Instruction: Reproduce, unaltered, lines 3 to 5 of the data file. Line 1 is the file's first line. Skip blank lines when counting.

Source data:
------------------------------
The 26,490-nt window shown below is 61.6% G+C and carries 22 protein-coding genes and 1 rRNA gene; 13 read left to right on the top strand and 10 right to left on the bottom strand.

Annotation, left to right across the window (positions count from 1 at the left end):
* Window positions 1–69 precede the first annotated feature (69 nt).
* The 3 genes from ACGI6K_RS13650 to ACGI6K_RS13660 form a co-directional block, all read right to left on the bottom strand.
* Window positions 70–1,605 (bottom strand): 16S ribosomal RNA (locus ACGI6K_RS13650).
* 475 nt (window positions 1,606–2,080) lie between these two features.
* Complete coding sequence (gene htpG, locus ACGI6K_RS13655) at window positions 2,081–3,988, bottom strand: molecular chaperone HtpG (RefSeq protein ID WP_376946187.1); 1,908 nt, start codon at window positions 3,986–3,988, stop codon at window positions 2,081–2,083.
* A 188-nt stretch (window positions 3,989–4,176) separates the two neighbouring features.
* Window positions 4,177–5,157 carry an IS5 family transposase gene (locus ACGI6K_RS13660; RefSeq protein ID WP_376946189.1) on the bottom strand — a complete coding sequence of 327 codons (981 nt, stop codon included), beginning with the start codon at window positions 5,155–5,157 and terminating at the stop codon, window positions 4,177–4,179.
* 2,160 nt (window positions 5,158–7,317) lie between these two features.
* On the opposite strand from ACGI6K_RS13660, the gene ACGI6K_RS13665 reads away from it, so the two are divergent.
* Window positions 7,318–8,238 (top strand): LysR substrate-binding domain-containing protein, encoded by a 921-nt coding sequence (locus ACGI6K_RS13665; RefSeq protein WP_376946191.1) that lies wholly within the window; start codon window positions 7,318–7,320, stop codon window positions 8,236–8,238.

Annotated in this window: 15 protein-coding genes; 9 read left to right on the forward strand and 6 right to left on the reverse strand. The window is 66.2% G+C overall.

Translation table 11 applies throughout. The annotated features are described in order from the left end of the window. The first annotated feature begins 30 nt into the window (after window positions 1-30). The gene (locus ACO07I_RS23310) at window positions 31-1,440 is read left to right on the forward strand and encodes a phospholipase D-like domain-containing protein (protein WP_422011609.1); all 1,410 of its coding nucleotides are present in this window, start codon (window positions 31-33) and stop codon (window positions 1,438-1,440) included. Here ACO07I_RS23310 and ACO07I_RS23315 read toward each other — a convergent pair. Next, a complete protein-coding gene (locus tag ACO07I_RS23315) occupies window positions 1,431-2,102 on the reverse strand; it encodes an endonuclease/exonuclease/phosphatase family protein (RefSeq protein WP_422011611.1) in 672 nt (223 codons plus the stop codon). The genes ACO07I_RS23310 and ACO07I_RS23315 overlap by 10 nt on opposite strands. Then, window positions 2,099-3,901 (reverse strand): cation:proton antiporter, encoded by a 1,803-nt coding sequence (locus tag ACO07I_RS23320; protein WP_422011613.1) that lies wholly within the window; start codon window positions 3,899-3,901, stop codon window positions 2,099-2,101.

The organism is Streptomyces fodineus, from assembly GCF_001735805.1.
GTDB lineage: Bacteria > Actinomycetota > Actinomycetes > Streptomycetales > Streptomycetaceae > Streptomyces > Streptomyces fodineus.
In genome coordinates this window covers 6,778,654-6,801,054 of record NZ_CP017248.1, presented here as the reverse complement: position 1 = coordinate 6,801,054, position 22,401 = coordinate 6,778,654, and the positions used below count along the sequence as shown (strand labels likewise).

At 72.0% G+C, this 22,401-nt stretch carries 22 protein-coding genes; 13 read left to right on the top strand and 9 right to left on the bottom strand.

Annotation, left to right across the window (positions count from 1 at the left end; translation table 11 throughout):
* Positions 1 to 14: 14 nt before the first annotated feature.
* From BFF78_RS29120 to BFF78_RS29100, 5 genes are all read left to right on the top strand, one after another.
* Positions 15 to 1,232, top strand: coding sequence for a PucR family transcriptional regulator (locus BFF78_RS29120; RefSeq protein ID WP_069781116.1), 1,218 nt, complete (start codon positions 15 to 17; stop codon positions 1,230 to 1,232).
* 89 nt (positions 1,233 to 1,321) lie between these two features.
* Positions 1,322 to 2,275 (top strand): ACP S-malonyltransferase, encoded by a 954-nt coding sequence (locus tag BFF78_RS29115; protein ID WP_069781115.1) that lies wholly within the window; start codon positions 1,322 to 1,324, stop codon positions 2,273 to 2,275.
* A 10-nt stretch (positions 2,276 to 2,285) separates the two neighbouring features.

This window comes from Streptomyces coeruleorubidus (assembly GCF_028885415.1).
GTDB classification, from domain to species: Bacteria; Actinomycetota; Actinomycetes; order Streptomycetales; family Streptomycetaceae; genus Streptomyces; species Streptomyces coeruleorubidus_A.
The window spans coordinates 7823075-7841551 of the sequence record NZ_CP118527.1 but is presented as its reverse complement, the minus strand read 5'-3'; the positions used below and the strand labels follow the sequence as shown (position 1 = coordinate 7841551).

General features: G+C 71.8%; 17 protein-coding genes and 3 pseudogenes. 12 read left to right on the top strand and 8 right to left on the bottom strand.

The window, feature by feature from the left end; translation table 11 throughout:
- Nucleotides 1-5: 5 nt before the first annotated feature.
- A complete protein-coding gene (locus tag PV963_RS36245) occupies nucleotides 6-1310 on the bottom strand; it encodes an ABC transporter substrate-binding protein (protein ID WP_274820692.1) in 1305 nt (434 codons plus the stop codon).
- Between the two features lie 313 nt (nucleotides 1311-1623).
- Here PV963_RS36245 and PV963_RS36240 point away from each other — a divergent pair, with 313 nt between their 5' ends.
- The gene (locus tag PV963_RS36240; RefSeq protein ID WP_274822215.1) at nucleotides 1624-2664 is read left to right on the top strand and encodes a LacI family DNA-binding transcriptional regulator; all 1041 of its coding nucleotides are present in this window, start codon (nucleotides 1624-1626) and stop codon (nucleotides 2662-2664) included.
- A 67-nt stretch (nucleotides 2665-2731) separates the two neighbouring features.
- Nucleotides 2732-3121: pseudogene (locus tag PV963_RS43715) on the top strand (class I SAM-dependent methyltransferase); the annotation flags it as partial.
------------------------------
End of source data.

* Window positions 1–69 precede the first annotated feature (69 nt).
* The 3 genes from ACGI6K_RS13650 to ACGI6K_RS13660 form a co-directional block, all read right to left on the bottom strand.
* Window positions 70–1,605 (bottom strand): 16S ribosomal RNA (locus ACGI6K_RS13650).